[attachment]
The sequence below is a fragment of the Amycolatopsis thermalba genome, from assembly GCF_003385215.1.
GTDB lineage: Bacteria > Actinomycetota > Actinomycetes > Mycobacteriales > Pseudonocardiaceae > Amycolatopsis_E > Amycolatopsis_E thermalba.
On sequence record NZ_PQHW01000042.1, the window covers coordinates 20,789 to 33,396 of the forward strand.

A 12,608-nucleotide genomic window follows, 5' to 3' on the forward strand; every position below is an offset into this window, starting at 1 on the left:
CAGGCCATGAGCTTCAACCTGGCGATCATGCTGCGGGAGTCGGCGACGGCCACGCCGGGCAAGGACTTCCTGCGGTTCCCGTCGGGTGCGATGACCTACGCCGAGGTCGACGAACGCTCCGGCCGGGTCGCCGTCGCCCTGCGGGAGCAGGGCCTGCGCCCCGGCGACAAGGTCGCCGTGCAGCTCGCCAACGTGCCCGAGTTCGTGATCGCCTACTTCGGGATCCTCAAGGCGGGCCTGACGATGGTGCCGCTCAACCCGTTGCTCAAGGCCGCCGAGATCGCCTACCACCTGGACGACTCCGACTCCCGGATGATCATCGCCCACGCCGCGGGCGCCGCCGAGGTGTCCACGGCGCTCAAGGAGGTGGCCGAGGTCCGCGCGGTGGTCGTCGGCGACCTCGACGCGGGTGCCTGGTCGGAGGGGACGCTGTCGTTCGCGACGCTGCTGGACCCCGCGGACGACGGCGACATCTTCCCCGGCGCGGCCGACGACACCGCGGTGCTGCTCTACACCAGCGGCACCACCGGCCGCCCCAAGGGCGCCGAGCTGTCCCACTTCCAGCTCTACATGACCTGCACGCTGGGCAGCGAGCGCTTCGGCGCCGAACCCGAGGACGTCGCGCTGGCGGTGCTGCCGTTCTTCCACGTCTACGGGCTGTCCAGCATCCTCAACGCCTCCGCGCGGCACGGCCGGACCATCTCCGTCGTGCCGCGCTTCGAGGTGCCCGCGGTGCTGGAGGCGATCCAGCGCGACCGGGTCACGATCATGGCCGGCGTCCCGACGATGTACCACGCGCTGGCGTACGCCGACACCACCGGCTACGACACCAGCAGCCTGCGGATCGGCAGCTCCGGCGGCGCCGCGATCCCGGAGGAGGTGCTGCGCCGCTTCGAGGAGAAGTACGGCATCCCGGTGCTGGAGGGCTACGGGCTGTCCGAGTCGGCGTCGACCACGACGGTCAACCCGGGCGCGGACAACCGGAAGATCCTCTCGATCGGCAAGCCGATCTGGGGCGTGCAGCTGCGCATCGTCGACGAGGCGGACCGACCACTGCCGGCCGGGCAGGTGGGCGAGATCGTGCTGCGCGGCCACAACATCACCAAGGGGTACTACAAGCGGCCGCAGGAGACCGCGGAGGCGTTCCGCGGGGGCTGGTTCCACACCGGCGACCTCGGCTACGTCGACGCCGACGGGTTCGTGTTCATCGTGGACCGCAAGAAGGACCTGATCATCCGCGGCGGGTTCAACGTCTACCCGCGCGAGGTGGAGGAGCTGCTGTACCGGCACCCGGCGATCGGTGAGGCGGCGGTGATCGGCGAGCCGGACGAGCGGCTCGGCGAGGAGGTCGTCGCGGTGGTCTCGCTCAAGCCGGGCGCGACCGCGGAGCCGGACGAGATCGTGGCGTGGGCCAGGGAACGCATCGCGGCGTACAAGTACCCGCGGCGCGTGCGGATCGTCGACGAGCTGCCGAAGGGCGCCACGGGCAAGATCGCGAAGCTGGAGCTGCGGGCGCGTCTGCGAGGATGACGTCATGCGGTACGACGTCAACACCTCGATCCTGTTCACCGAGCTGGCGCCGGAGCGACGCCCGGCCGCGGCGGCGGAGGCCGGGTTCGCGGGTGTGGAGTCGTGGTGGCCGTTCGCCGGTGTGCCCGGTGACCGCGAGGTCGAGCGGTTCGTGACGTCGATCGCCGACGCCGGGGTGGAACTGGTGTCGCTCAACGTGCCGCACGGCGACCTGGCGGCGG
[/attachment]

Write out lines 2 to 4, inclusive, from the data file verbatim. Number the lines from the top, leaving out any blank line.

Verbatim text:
GTDB lineage: Bacteria > Actinomycetota > Actinomycetes > Mycobacteriales > Pseudonocardiaceae > Amycolatopsis_E > Amycolatopsis_E thermalba.
On sequence record NZ_PQHW01000042.1, the window covers coordinates 20,789 to 33,396 of the forward strand.

A 12,608-nucleotide genomic window follows, 5' to 3' on the forward strand; every position below is an offset into this window, starting at 1 on the left: